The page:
In the context of the records at issue, records of payments to public employees have been
found to be available in a variety of contexts. That payments may be related to the accrual of leave, is in my opinion, irrelevant. For example, in one of the few instances in which the Freedom of Information Law requires that a record be kept by an agency, §87(3)(b) specifies that each agency "shall maintain....a record setting forth name, public office address, title and salary of every officer or employee of the agency." Records of that nature have long been found to be accessible by the courts [see e.g., Miller v. Village of Freeport, 379 NYS 2d 517, 51 AD 2d 765, (1976); Gannett Co. v. County of Monroe, 59 AD 2d 309 (1977), aff'd 45 NYS 2d 954 (1978)]. As stated prior to the enactment of the Freedom of Information Law, payroll records:

"...represent important fiscal as well as operational information. The
identity of the employees and their salaries are vital statistics kept in
the proper recordation of departmental functioning and are the
primary sources of protection against employment favortism. They
are subject therefore to inspection" Winston v. Mangan, 338 NYS 2d
654, 664 (1972)].

In short, a record identifying agency employees by name, public office address, title and salary must in my view be maintained and made available.

Similarly, based upon the direction provided by the Freedom of Information Law and the
courts, I believe that other records reflective of payments made to public employees are available.
For instance, insofar as W-2 forms of public employees indicate gross wages, they must be disclosed.
In conjunction with the previous commentary concerning the ability to protect against unwarranted invasions of personal privacy, I believe that portions of W-2 forms could be withheld, such as social security numbers, home addresses and net pay, for those items are largely irrelevant to the performance of one's duties. However, for reasons discussed earlier, those portions indicating public officers' or employees' names and gross wages must in my view be disclosed. That conclusion has been reached judicially, and the court cited an advisory opinion rendered by this office in so holding (Day v. Town of Milton, Supreme Court, Saratoga County, April 27, 1992).

In a case involving a request for copies of checks payable to a municipal attorney, although
the front side of cancelled checks were found to be public, it was held that the back of the checks
may be withheld on the ground that disclosure would result in an unwarranted invasion of personal privacy. The court found, in essence, that inspection of the back of a check could indicate how an individual chooses to spend his or her money, which is irrelevant to the performance of that person's duties(see Minerva v. Village of Valley Stream, Supreme Court, Nassau County, May 20, 1981).

In conjunction with the preceding remarks concerning access to records, I direct you to a
statement concerning the intent and utility of the Freedom of Information Law, the Court of Appeals, the State's highest court, found that:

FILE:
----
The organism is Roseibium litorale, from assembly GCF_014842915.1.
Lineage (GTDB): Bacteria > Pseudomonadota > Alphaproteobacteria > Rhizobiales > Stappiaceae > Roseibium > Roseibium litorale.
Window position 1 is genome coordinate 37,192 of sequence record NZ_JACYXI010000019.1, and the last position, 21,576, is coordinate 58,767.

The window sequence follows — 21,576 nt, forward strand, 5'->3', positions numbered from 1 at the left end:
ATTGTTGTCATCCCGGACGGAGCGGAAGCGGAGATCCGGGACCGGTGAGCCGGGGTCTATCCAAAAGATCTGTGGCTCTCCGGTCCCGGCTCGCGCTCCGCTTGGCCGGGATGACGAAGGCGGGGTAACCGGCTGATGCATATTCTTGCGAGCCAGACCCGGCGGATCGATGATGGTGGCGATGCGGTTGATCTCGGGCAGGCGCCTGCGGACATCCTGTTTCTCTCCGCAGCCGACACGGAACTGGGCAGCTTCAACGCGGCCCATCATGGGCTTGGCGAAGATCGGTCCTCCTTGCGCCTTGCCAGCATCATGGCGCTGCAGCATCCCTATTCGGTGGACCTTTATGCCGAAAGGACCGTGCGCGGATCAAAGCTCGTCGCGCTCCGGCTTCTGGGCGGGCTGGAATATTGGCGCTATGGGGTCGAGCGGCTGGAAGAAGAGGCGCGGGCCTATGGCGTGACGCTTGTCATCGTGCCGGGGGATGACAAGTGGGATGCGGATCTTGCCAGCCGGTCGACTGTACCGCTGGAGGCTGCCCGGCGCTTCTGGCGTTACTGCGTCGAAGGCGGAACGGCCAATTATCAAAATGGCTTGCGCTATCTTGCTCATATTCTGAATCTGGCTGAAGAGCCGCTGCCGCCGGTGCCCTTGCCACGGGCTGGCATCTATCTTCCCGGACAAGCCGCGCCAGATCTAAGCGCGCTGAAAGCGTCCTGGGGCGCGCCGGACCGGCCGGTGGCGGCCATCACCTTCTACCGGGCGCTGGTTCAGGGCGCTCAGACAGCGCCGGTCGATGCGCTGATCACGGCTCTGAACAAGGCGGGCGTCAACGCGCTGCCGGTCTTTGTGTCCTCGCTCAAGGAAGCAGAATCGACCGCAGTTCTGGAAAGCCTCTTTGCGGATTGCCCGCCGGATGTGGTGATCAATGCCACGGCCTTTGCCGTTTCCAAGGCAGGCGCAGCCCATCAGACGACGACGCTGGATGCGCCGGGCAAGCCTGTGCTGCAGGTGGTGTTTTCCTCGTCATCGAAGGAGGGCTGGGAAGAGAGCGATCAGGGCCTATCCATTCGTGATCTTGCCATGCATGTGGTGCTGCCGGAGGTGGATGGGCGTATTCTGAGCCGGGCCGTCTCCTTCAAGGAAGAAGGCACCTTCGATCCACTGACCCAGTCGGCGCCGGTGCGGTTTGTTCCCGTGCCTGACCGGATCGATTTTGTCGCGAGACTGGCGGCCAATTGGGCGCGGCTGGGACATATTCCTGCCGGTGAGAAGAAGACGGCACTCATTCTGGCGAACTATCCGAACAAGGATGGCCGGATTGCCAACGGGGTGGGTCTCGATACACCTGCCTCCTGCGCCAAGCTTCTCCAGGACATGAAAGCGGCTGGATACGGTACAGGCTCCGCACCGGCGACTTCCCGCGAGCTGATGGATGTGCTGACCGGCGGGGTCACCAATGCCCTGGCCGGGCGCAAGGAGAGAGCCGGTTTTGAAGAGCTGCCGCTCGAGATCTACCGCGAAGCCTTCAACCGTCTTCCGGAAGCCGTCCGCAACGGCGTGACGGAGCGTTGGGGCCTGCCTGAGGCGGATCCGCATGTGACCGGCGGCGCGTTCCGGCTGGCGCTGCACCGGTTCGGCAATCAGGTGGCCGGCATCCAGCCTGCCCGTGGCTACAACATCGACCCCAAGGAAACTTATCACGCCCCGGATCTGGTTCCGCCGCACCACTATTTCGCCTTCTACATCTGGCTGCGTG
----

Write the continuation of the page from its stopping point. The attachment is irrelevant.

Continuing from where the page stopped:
"The Freedom of Information Law expresses this State's strong
commitment to open government and public accountability and
imposes a broad standard of disclosure upon the State and its agencies
(see, Matter of Farbman & Sons v New York City Health and Hosps.
Corp., 62 NY 2d 75, 79). The statute, enacted in furtherance of the
public's vested and inherent 'right to know', affords all citizens the
means to obtain information concerning the day-to-day functioning
of State and local government thus providing the electorate with
sufficient information 'to make intelligent, informed choices with
respect to both the direction and scope of governmental activities' and
with an effective tool for exposing waste, negligence and abuse on the
part of government officers" (Capital Newspapers v. Burns, supra,
565-566).

Based on the foregoing, I believe that the need to enable the public to make informed choices
and provide a mechanism for exposing waste, favortism or abuse can be balanced against the
possible infringement upon the privacy of present or former public officers or employees in a manner consistent with the preceding commentary. I believe, too, that the judicial construction of the Freedom of Information Law clearly indicates that the names of those who are the subject of the records sought must be disclosed. As suggested above, disclosure, based on those decisions, would constitute a permissible rather than an unwarranted invasion of personal privacy

Lastly, a search has been conducted to determine whether the Office of the Borough President
transmitted copies of your appeal and the determination that followed to this office as required by
§89(4)(a) of the Freedom of Information Law. Since no such records were located, it appears that the Office failed to comply with that provision.

I hope that I have been of assistance.

Sincerely,

Robert J. Freeman
Executive Director

RJF:jm
cc: Ellie Jurado